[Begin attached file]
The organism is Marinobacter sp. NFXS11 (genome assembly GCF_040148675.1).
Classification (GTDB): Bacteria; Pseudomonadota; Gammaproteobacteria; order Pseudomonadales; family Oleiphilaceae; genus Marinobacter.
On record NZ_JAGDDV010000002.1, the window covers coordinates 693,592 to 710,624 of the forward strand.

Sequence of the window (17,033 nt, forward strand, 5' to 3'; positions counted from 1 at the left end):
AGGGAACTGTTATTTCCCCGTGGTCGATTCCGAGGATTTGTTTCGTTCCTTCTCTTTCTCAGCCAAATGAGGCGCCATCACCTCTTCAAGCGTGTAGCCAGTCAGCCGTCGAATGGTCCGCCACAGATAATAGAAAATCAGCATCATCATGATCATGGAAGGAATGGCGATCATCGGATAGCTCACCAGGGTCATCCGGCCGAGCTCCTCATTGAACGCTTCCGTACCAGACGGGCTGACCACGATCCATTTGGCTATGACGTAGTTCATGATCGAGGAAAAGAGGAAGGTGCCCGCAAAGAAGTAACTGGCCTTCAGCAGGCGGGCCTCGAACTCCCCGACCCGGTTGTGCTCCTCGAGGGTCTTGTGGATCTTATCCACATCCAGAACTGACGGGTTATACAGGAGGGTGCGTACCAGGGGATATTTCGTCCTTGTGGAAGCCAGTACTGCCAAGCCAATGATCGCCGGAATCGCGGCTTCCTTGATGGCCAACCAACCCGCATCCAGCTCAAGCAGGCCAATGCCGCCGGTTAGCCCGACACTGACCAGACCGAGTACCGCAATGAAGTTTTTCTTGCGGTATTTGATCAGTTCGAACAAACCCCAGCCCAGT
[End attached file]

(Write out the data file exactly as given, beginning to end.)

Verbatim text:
The organism is Marinobacter sp. NFXS11 (genome assembly GCF_040148675.1).
Classification (GTDB): Bacteria; Pseudomonadota; Gammaproteobacteria; order Pseudomonadales; family Oleiphilaceae; genus Marinobacter.
On record NZ_JAGDDV010000002.1, the window covers coordinates 693,592 to 710,624 of the forward strand.

Sequence of the window (17,033 nt, forward strand, 5' to 3'; positions counted from 1 at the left end):
AGGGAACTGTTATTTCCCCGTGGTCGATTCCGAGGATTTGTTTCGTTCCTTCTCTTTCTCAGCCAAATGAGGCGCCATCACCTCTTCAAGCGTGTAGCCAGTCAGCCGTCGAATGGTCCGCCACAGATAATAGAAAATCAGCATCATCATGATCATGGAAGGAATGGCGATCATCGGATAGCTCACCAGGGTCATCCGGCCGAGCTCCTCATTGAACGCTTCCGTACCAGACGGGCTGACCACGATCCATTTGGCTATGACGTAGTTCATGATCGAGGAAAAGAGGAAGGTGCCCGCAAAGAAGTAACTGGCCTTCAGCAGGCGGGCCTCGAACTCCCCGACCCGGTTGTGCTCCTCGAGGGTCTTGTGGATCTTATCCACATCCAGAACTGACGGGTTATACAGGAGGGTGCGTACCAGGGGATATTTCGTCCTTGTGGAAGCCAGTACTGCCAAGCCAATGATCGCCGGAATCGCGGCTTCCTTGATGGCCAACCAACCCGCATCCAGCTCAAGCAGGCCAATGCCGCCGGTTAGCCCGACACTGACCAGACCGAGTACCGCAATGAAGTTTTTCTTGCGGTATTTGATCAGTTCGAACAAACCCCAGCCCAGT